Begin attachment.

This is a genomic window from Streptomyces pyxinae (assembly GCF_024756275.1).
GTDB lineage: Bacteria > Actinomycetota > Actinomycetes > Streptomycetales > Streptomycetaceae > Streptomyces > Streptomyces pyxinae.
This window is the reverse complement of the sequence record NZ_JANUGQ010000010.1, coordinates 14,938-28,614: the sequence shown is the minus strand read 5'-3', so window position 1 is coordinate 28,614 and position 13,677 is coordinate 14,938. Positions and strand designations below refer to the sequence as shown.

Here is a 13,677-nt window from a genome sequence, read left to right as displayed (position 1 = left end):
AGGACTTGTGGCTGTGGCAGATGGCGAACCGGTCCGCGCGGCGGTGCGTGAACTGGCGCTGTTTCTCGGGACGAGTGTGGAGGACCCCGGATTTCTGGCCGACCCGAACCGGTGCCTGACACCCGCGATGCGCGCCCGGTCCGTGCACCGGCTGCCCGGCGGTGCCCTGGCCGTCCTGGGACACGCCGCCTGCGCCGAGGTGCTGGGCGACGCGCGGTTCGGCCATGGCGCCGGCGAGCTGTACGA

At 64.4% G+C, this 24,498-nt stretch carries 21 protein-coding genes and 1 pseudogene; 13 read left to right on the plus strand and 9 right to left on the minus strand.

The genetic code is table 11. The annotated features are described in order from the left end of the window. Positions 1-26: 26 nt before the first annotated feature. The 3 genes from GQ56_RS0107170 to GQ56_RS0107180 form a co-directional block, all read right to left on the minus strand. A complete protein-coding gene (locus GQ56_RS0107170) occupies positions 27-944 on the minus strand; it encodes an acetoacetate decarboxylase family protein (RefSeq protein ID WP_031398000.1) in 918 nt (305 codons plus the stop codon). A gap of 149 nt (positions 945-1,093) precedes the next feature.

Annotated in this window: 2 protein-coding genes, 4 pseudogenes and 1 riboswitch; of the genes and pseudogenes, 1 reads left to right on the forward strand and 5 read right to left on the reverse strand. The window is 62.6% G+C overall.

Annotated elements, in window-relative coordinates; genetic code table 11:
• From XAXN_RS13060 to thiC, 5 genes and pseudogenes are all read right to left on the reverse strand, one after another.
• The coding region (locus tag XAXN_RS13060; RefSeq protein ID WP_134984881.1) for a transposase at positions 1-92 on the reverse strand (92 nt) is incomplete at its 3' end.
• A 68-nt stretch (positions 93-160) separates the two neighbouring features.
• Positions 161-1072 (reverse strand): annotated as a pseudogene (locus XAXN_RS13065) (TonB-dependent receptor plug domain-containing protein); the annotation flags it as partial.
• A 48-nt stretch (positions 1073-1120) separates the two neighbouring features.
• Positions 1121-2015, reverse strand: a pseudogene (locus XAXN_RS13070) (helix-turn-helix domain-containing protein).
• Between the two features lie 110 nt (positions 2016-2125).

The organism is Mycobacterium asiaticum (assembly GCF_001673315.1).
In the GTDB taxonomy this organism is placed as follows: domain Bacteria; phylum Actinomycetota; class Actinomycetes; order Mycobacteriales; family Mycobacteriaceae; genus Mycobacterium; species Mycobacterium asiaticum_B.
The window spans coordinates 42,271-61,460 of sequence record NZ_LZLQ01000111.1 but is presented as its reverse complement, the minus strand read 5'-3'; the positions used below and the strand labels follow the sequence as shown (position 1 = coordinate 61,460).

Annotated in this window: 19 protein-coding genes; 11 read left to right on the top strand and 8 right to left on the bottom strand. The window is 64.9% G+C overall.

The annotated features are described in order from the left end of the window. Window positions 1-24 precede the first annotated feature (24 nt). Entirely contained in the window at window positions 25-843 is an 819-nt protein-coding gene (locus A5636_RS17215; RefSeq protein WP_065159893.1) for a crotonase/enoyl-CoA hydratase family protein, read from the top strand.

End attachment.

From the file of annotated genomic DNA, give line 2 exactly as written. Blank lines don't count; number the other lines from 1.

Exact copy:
GTDB lineage: Bacteria > Actinomycetota > Actinomycetes > Streptomycetales > Streptomycetaceae > Streptomyces > Streptomyces pyxinae.